Hagerstown is a bit far, but let's not pretend that this won't be part of the solution, or that it's mutually exclusive with building economically integrated communities. We're facing growth pressures, and DC cannot absorb all of it by itself.

So, yes - additional high-quality transit links must be part of the solution.

Either way, the public will be involved in correcting for market failures.

Yes, it will - but the public also needs to be involved in correcting for planning failures.

by Alex B. on Nov 27, 2013 10:11 am • linkreport

The places where you could provide housing a reasonable transit commute to DC, are finite.

The addition of even modest amounts of affordable housing via market approaches to those place elicits a certain amount of pushback
http://annandaleva.blogspot.com/2013/11/fairfax-county-measure-would-bar-rsus.html

As does the addition of improved transit
http://www.arlnow.com/2013/11/26/streetcar-uncertainty-slowing-development-on-the-pike/

and even something as simple as striping a bike lane - http://www.thewashcycle.com/2013/11/king-street-bike-lanes-delayed-2-months.html

Positing a world in which all zoning disappears and in which suburban transport is transformed to support affordable and accessible housing, in the amounts required, is, I think, as polyannish as expecting IZ to be implemented perfectly.

Given the state of the world (which includes NIMBYIST opposition to rezoning that would support market AH), financial and other limits on transport changes, etc, it seems to me like IZ is good to have, along with market oriented zoning reform, transport improvements, direct subsidies for AH, and improvements to incomes, to address the problem. Ideally they can be mutually supportive. Certainly that seems to be the case in Alexandria, where IZ in the Beuregard Small Area Plan has been key, IIUC, to winning political support for a very significant upzoning. It seems to function reasonably well in the RB corridor in Arlington, though the political configuration there is different from slightly more liberal Alexandria. AFAIK there is no serious opposition to the form based code on Col Pike due in part to IZ (though opponents of redevelopment are using the backdoor of opposing the street car, forming an odd alliance with those who say redevelopment will occur anyway).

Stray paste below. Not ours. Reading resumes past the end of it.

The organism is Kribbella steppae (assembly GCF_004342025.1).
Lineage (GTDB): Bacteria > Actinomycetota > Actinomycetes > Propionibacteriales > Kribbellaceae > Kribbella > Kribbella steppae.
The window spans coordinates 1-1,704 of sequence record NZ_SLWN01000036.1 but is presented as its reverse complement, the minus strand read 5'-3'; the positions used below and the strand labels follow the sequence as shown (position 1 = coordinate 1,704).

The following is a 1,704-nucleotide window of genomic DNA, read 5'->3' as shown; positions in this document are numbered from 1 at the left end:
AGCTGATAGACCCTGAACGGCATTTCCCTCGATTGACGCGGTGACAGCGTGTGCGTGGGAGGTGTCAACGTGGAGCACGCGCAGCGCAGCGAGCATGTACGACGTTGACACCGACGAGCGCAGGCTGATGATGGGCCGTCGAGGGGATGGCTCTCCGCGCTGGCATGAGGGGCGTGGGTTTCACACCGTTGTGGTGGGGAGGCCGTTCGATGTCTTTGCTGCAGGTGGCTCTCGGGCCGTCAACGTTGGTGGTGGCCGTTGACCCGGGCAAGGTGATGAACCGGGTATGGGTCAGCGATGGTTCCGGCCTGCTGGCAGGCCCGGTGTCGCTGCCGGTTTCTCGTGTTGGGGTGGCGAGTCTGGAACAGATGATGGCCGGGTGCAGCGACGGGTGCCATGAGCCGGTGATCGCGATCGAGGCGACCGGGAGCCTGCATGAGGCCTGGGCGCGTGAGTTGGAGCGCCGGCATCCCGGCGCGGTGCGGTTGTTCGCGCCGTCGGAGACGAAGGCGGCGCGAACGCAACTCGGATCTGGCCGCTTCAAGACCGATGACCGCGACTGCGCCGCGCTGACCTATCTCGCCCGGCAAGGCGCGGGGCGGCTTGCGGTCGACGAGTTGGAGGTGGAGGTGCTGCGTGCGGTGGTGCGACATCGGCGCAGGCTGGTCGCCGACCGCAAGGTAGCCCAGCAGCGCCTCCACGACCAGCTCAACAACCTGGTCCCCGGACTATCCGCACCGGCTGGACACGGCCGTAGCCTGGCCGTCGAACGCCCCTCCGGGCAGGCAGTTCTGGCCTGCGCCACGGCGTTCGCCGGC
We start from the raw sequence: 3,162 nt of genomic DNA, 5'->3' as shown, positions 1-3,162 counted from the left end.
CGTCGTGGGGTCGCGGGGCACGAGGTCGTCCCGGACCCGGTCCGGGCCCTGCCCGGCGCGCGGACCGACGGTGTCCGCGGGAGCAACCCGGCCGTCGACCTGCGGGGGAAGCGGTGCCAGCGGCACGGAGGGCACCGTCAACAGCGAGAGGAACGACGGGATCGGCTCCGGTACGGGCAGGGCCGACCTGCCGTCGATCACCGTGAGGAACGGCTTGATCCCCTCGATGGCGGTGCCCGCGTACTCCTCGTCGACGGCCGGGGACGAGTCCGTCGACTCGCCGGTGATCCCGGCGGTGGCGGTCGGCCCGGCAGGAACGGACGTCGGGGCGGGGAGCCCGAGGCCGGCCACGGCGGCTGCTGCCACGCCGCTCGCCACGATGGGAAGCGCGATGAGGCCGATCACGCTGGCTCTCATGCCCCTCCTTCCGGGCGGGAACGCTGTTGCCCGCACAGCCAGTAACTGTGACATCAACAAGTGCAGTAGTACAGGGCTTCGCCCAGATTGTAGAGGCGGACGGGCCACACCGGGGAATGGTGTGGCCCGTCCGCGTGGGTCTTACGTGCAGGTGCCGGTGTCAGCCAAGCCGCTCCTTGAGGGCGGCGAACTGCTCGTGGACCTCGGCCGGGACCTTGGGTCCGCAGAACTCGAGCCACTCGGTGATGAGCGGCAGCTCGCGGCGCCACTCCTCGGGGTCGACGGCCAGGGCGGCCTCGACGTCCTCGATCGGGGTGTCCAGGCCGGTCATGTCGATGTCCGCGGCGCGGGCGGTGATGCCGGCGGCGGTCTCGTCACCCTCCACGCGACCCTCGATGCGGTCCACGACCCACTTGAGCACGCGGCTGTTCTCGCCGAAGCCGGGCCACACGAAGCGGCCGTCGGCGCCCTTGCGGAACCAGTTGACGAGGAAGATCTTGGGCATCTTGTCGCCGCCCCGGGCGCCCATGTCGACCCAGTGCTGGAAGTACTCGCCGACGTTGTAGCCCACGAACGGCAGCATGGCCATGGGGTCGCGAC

I hope it can similarly be used as one part of a complimentary set of tools in DC.

by AWalkerInTheCity on Nov 27, 2013 10:30 am • linkreport

Positing a world in which all zoning disappears and in which suburban transport is transformed to support affordable and accessible housing, in the amounts required, is, I think, as polyannish as expecting IZ to be implemented perfectly.

I agree - good thing I wasn't suggesting that.

What I did say is that our reforms in zoning should trend towards liberalizing the rules. That is a far cry from calling to get rid of all zoning.

We're making progress. Eliminating parking minimums is a good step. Allowing ADUs is another. Allowing more uses by-right is yet another.

IZ isn't in that same vein. It is not a liberalization of development rules. The problem I have with IZ isn't that IZ can't work, it's that we're asking IZ to do waaaay too much when it comes to housing supply - and we're not allowing (yet alone asking) the market to do enough.

On the policy side, upzoning matters. And you're right, NIMBY pressures are hard to overcome. What's needed is a broader legal mandate against exclusionairy zoning - akin to NJ's Mount Laurel doctrine. There will still be opposition to local projects, but the burden of proof shifts.

The point about transit is this: we cannot realistically expect to solve all affordability problems within a single neighborhood. The universe is larger and more interdependent than that. People moving outward for greater affordability and bang for their buck need not be a huge negative IF we take actions to improve the built environment in those outer areas (make them walkable, link them to the rest of the region with high quality transit, etc).

This is how regions grow, and we can't lose sight of that when talking about smaller policies like IZ that are interdependent with bigger, regional issues.

by Alex B. on Nov 27, 2013 11:46 am • linkreport

"IZ isn't in that same vein. It is not a liberalization of development rules. The problem I have with IZ isn't that IZ can't work, it's that we're asking IZ to do waaaay too much when it comes to housing supply - and we're not allowing (yet alone asking) the market to do enough."

No, its not liberalization of development. Not EVERY policy to address AH is going to be liberalization. In some instances IZ is a sweetener to the consituents who either are harmed, or perceive themselves as being harmed by a particular liberalization (and those who sympathize with them.

I invoke, again, Beauregard SNAP in Alexandria. You and I can talk till the cows come home about how the affordable market rate housing there is going to filter up. Lots of people, on various bases don't believe it. meanwhile by putting in a 10% (I think) IZ requirement, city of alex has gotten the SNAP approved. Thats political reality on the ground. Dreaming of a virginia court passing Mt Laurel is not (and Im not sure there arent AH problems still in NJ, but thats another question).

Is IZ over relied on? I dont think thats the case in Arlington or Alexandria, which have been trying a number of things.

Fairfax meanwhile is only really beginning to use IZ, and is also trying other things like RSUs.

I note in NYC De Blasio is proposing IZ AND ADU's.

In DC, there is an IZ program, direct subsidy programs of various types, the OP proposal for ADU's, the OP proposal to relax parking minimums, etc.

I note that Ms tregoning tied higher IZ requirements to HIGHER bonus density.